Over the first 100 years of Federal Reserve System history, the United States enjoyed both price stability and the absence of banking crises in only about a quarter of those years.
Unwelcome monetary conditions hold sway in the Euro Area, where the European Central Bank has allowed money supply growth to fall precipitously. This is causing unnecessary stress for European workers and businesses, generating slower than expected inflation and contributing to sluggish economic growth as well.
The following come from remarks delivered by Martin Feldstein before the March 2014 Shadow Open Market Committee conference.
I want to look ahead, just for a couple of minutes, about future
The chart below from my book, Why Capitalism?, shows that income inequality declined in all countries during the early- and mid-20th century. Until 1930, the federal government in the United States ran budget surpluses in two-thirds of the non-war years. It spent no more than three or four percent of GDP. There was very little welfare state
Seniors, wake up and call Janet Yellen. With an increase in interest rates next year, as Chair Yellen implied in her press conference on Wednesday, she can restore your savings accounts to relevance. The end for low rates might be in sight, and that is good news, despite the initial reaction from markets.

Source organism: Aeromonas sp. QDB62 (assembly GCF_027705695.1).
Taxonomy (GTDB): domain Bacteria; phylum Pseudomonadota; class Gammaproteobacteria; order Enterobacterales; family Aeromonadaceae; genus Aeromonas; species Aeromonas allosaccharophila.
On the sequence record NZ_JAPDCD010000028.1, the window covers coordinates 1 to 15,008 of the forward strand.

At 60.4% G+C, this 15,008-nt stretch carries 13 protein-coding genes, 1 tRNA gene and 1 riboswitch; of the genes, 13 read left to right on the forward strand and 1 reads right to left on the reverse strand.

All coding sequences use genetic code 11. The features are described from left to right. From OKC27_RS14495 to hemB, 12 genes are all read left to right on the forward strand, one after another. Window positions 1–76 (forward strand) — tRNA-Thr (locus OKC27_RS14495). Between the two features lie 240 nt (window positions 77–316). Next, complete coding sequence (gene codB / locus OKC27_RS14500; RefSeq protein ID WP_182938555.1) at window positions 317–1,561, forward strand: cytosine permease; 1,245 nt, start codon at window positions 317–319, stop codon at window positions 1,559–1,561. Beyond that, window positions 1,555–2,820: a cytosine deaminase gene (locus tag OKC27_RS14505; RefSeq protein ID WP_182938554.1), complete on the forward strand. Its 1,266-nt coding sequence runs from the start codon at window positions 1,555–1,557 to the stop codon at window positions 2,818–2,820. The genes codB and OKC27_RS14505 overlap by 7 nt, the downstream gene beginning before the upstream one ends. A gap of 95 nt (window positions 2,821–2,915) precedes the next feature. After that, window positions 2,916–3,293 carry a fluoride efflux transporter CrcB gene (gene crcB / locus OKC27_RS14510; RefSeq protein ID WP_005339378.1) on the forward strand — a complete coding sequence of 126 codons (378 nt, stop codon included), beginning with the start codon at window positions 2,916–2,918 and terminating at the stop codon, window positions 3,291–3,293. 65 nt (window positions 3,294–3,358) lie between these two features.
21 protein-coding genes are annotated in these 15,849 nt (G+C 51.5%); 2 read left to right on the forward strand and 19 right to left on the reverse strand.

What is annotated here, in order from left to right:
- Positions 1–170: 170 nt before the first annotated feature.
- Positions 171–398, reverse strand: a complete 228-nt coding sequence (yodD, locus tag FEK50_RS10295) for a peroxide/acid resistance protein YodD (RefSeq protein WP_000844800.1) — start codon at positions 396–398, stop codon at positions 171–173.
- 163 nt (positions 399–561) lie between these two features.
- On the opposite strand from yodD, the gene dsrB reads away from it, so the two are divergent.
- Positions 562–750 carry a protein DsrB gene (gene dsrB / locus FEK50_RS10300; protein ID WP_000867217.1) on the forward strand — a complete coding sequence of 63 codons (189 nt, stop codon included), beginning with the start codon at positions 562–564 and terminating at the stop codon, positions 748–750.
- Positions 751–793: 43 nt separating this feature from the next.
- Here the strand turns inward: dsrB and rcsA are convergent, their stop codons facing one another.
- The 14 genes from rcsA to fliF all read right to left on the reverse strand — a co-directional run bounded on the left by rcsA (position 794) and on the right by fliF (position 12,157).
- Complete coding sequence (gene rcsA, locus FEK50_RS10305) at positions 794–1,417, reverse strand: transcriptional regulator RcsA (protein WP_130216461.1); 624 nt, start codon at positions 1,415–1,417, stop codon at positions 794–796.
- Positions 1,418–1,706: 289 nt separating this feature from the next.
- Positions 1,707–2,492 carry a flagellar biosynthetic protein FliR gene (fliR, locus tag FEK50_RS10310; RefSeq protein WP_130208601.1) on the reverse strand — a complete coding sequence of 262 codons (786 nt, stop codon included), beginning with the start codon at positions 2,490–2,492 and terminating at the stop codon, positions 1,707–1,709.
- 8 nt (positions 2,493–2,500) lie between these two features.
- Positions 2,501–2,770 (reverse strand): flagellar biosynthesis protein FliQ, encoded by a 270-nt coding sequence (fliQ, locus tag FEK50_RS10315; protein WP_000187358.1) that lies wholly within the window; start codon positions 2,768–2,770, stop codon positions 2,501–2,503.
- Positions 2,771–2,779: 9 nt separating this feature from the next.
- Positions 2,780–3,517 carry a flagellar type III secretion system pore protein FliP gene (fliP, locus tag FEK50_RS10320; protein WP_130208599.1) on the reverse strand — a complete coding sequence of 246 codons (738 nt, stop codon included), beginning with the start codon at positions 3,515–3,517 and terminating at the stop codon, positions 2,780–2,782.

Economic performance continues to improve and move toward normal, while the Fed’s monetary policy is far from normal. The economy is in its fifth year of expansion, the unemployment rate has fallen faster
The FOMC statement and press conference on March 19 mark the beginning of the Yellen era at the Fed. Much of the current chatter has centered on the Fed’s communication
Capitalism is not a utopian system, but there is no better system for providing growth and personal freedom. Capitalism’s known alternatives offer less freedom and lower growth, and the “better alternatives” people imagine are almost always someone’s idea of utopia. Libraries are full of books on utopia
The Federal Open Market Committee has an explicit, two percent U.S. inflation target. That announcement, made in January 2012, promises that the monetary policy mistakes of the 1970s will never be repeated, and offers